What Are the Best Tips for Improving Conceptual Skills?
Conceptual skills are utilized in many areas of life, but often have to be developed in order to be effective. Children begin learning how to think conceptually when their ideas, beliefs and values are challenged. Adults utilize conceptual skills in business and professional life, education and in their personal lives. Improving conceptual skills requires both education and effort, as this is not a skill set that comes naturally to everyone.
Thinking conceptually requires that an individual can look at a picture as a whole rather than just seeing parts of it. This is developed by thinking critically about a subject and analyzing the ways that an action would affect the outcome. Planning for the future is a way to improve conceptual skills in this area because it requires looking at how actions and goals will affect the future. An individual needs to be able to see the long-term possibilities of a situation to improve his conceptual skills. Writing down goals is an effective way to begin the process of planning for the future and, therefore, develop greater conceptual skills.
These skills are often used in areas of business management and professional life. A manager of a business, particularly at a higher level, needs to be able to find areas that can help improve the way that a business is being operated. Speaking with other managers, taking seminars on business management and reading about successful businesses can all help an individual improve their conceptual skills in this area. Finding a mentor is also helpful, as a person with more experience will be able to talk with a manager about conceptualizing greater things for the business.
Developing conceptual skills in personal life can be done through the use of journaling and talking with others. This can help an individual see patterns in his life that might need to be changed, which affects the way an individual is able to plan for the future and help himself get ahead. Activities such as volunteering or learning a new hobby helps to expand an individual's awareness of the world around him and his own talents.
Gaining further education, whether another degree or simply taking classes, is a way to improve conceptual skills. Education helps to expand an individual's perspective, which gives him a larger worldview. This worldview will apply to different parts of a person's life from work to home, providing a different way of thinking about these situations.
Then how about planning for different scenarios based on your instincts? Instincts usually save us from oblivion that we can't even notice or see it, but when you trust it then you can be saved by knowing it that is just an hunch, then when you did it. Afterward, suddenly you realize that you are glad you followed your conscience.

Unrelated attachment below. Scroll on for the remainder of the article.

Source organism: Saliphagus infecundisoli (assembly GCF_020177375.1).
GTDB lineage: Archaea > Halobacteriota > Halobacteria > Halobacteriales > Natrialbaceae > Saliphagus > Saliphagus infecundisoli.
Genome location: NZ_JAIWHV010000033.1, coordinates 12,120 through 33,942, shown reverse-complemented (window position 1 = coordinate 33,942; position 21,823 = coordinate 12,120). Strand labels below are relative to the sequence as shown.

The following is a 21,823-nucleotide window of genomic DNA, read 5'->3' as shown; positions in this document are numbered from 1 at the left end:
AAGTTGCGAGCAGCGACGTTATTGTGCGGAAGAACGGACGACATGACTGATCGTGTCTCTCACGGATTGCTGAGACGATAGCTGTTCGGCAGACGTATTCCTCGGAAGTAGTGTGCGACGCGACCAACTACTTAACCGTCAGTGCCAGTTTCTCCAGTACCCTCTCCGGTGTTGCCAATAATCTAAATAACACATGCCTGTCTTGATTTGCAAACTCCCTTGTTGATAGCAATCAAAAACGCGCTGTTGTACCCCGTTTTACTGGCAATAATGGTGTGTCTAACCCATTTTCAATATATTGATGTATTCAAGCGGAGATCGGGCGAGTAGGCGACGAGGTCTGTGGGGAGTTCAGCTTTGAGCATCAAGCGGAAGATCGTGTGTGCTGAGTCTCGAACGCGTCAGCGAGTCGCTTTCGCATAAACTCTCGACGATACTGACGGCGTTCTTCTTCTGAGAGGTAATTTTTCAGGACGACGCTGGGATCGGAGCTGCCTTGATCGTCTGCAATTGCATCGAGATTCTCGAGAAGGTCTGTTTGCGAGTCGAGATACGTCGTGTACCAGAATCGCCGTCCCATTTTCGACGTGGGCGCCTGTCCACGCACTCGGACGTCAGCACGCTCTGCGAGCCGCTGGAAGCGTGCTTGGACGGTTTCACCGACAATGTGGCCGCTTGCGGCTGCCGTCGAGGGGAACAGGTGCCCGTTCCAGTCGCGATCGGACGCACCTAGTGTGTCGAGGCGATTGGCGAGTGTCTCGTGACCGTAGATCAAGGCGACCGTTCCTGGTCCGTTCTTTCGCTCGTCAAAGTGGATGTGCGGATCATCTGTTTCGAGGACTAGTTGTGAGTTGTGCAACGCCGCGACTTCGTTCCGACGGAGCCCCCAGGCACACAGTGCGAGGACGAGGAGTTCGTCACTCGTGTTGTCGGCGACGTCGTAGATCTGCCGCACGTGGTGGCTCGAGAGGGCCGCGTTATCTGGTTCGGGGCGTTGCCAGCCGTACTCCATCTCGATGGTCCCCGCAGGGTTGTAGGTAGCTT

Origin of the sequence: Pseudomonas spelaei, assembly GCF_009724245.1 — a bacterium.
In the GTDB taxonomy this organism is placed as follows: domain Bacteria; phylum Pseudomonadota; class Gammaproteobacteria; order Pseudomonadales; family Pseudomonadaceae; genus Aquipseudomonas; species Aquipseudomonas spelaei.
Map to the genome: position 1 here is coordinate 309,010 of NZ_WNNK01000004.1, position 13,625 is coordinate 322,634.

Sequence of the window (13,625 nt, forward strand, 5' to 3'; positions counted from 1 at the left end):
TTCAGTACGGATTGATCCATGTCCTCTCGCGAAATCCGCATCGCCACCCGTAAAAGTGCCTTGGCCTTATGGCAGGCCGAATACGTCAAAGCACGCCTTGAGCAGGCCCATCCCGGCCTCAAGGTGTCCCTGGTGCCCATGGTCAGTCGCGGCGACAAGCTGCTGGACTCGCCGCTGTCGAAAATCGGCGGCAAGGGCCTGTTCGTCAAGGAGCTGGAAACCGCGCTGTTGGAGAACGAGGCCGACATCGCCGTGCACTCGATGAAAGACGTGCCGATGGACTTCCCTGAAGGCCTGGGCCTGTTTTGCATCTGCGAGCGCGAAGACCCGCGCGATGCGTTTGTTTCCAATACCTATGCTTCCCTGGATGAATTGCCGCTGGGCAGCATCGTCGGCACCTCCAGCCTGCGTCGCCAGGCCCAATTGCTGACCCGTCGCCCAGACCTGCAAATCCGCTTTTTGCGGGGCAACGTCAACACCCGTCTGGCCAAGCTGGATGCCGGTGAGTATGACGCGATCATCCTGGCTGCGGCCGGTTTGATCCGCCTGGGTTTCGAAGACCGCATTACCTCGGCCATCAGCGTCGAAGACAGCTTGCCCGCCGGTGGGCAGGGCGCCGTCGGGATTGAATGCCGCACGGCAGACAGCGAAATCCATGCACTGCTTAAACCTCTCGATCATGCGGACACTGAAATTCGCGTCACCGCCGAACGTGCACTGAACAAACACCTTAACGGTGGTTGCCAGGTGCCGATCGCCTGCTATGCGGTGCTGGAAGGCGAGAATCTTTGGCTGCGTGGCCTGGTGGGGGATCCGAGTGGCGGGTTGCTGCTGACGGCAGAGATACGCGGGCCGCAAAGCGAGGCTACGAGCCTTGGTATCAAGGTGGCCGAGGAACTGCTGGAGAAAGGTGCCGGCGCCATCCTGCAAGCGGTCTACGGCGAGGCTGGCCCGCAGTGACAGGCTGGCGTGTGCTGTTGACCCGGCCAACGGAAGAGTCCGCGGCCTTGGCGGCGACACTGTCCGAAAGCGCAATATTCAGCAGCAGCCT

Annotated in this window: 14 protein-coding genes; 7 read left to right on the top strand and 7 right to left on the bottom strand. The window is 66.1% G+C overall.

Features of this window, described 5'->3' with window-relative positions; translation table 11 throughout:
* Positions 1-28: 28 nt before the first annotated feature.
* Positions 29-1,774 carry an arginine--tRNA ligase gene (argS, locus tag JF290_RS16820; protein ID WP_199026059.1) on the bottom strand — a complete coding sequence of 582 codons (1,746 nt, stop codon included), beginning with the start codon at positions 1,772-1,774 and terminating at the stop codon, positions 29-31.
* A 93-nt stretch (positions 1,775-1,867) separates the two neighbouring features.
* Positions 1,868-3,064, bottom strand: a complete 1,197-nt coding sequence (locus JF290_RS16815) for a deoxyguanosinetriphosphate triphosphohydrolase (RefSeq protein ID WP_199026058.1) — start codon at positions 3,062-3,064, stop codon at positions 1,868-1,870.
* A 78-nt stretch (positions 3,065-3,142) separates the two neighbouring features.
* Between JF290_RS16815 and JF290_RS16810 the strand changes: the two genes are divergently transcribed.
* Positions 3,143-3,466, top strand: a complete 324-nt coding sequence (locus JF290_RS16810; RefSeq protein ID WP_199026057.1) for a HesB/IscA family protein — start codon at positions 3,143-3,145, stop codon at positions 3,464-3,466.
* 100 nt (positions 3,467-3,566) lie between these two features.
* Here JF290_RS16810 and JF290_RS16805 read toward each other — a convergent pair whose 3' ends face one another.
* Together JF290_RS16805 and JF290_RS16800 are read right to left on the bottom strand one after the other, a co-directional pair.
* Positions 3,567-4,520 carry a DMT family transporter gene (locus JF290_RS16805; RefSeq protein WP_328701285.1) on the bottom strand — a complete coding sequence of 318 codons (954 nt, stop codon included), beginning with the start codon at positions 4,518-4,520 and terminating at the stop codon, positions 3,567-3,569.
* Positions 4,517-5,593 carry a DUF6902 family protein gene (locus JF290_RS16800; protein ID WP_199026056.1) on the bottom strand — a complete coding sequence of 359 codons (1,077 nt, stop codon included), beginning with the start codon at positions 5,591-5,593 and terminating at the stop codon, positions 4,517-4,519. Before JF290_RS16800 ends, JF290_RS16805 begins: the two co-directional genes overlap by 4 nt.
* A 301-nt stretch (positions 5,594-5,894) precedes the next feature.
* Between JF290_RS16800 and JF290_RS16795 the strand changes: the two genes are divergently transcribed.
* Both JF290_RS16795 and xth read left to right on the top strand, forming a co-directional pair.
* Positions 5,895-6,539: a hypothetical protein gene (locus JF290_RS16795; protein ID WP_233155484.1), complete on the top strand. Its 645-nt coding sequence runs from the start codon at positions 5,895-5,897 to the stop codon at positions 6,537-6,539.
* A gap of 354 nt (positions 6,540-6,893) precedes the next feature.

Most of us are not very familiar with this term but we do know what means. Most people talk about this idea as the ability to see the bigger picture and the ability to theorize and assess possibilities. I'm not too great at it either but my wife is and speaking to her about a situation is always very helpful. We look at it from different perspectives and together we get a better, more accurate grasp of the issue at hand.
People should always discuss these ideas with one another. Bouncing ideas off others is great to fill in the gaps of our own thinking. Regardless of how intelligent we are, sometimes it's just very difficult to think in different ways.
@serenesurface-- What if you were to plan for different scenarios?
I don't know if culture or worldview affects whether people can think conceptually or not but I think that if you put your mind to it, you can develop it. Since you don't believe that the future is predictable, why don't you try to come up with several possible scenarios and then try to plan what you could do in each scenario? That would be a fantastic way to develop conceptual thinking skills. And it won't seem useless to you because the chances are, one of the scenarios you thought of may become reality.
I find it very difficult to think conceptually, particularly when it comes to planning for the future. I think part of it has to do with my culture and my family's culture. We have a culture where planning ahead seems a little silly because we believe we can't predict the future and things will happen as they will. So it's very hard for me to sit down and plan ahead about something. I can't help but think that it's a useless effort and it's bound to not be helpful because the circumstances will change.
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